Some of you are using BeReal exactly the way it was intended to be used. For that, I applaud you. But some of you are using it in a very, very wrong way. You people know exactly who you are.
For those unfamiliar, BeReal is a social network that’s an anti-social network in many ways. The app sends a notification to all users at a randomized time, informing them that it’s “time to BeReal.” In theory, users open BeReal immediately after receiving this notification, take a photo of whatever they happen to be doing at that time, and post it to the app. You can’t see anyone else’s BeReals until you post your own.
On paper, it’s the opposite of Instagram. The latter app is notoriously curated — people fill it with beautiful, carefully edited photos of themselves doing glamorous things with large groups of adoring friends. You post your best moments and, crucially, don’t post anything else.
But BeReal can’t be curated — or at least, the intention is that it not be. It’s the real you. A scroll through Instagram may make you feel like you’re the only one spending your Friday night watching Netflix on your bed while everyone else is out on the town, but a scroll through BeReal reminds you that you’re not alone. It’s oddly comforting — it’s perhaps the most effective online cure for FOMO there is.
At least, that’s the intention.
But BeReal has a fatal flaw that I believe is heavily interfering with its mission: the BeReal notification doesn’t expire. While you may not post a BeReal before the notification goes out, you may post one any time after the notification goes out (until the following day’s alert does, of course).
As a consequence, there is very little stopping people from using this app the exact same way they use Instagram stories. That is, regardless of when the BeReal notification goes out, they consistently post at 8PM or so every night when they are inevitably doing something exciting. And they wind up with a BeReal that’s full of artistic photos of coffee cups, martini glasses, beach sunsets, and selfies with friends in glitzy locales — a curated reel intended to impress their followers. In other words, Instagram stories.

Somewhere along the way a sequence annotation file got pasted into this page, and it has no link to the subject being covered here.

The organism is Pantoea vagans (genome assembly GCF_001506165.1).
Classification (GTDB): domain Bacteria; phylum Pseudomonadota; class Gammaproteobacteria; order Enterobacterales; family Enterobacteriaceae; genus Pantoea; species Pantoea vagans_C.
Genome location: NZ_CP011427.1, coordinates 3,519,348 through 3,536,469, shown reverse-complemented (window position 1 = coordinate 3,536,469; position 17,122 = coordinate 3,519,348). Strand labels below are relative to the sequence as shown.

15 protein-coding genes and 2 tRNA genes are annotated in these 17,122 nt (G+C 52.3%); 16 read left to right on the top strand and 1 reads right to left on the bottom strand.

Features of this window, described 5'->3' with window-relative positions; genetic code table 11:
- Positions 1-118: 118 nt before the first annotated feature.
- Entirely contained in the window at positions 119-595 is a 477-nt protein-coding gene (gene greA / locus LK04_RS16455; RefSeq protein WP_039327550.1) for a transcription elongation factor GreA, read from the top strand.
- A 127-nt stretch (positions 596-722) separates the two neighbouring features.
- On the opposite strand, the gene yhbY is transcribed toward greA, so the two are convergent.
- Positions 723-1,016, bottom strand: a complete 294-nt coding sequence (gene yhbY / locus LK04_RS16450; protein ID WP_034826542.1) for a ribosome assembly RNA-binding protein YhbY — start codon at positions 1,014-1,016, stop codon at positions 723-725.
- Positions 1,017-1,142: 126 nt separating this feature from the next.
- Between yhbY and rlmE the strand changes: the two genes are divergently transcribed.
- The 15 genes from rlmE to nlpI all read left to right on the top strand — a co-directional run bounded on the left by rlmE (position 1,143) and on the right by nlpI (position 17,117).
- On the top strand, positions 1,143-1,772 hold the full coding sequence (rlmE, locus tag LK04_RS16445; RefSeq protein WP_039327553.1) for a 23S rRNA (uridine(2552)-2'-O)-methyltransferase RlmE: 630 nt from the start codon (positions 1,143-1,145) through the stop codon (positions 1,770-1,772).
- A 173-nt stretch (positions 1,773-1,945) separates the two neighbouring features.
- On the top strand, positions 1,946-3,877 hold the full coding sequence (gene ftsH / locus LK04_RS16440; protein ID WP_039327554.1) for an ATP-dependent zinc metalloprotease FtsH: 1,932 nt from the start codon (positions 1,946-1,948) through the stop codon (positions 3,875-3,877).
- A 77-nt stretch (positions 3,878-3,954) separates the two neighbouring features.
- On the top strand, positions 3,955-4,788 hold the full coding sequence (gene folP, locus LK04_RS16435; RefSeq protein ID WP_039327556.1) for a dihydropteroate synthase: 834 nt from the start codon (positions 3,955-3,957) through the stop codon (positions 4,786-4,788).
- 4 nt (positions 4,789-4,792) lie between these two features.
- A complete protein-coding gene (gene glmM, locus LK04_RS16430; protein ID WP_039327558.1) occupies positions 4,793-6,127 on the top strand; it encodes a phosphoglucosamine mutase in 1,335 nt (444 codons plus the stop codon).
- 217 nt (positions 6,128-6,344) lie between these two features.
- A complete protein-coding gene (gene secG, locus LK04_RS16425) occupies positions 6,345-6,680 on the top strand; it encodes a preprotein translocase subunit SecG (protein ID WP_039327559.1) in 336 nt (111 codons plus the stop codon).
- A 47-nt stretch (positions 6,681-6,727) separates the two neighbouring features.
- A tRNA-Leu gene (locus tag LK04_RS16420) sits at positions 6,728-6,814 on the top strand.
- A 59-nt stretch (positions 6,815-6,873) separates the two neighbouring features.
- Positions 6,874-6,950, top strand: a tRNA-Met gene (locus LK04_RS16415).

I am seeing this among people I know (sorry, people I know), but I’m also a frequent scroller of the public Discovery feed, and this is clearly a trend that is growing across the platform. (And my frustration is notes that these people are doing fancier things at 8PM than I am — put down the pitchforks, comments-section denizens.)
Now, I am not criticizing late BeReals in themselves. We are not all always available when the notification appears — I myself post BeReals that are a few hours late from time to time. But the people I’m talking about are not doing that. Rather, they are intentionally, consistently ignoring the timing of the BeReal notification and choosing to make their posts at the high points of their day. I don’t think this is a blurry or subjective line. You know if you are in this category. You know it very well.
I understand why you all want to do this. The instincts that made Instagram the FOMO monster it is do not magically disappear when you’re using a different app. Still, I do believe this behavior is harmful — it’s antithetical to the appeal that drew many of us to BeReal in the first place.
Here is my case: When you join BeReal, you enter a social contract. I, as your fellow BeReal user, am opening part of myself to you. I am showing you that I am not truly the person you see on Instagram. I am showing you myself — shameless, bare, boring — because I expect that it might bring you some comfort.
And surely, that’s the reason you joined BeReal, too, hypothetical BeReal Instagrammer. You joined because you had an itch that Instagram wasn’t scratching. Some part of you wanted to see through the internet’s cesspool of curated bullshit, too — and that’s the sole thing that BeReal has promised to provide.
But that needs to be a two-way street. I open the mundane parts of my life to you because I hope that you will open yours to me. We can be each other’s cure for the FOMO — we are the best weapons we have. But I’m asking you to give some of what you’re taking.
BeReal users feel comfortable showing their boring, ugly selves on the app because other people are doing it, too. We blend into the sea. There is power in solidarity. The more the app is overrun with parties and artsy wine cocktails, the less comfortable everyone who wants to use it for its intended purpose will feel doing so. And then we will all lose the unique appeal that drew us to BeReal in the first place. We will just have a much worse, much buggier Instagram on our hands.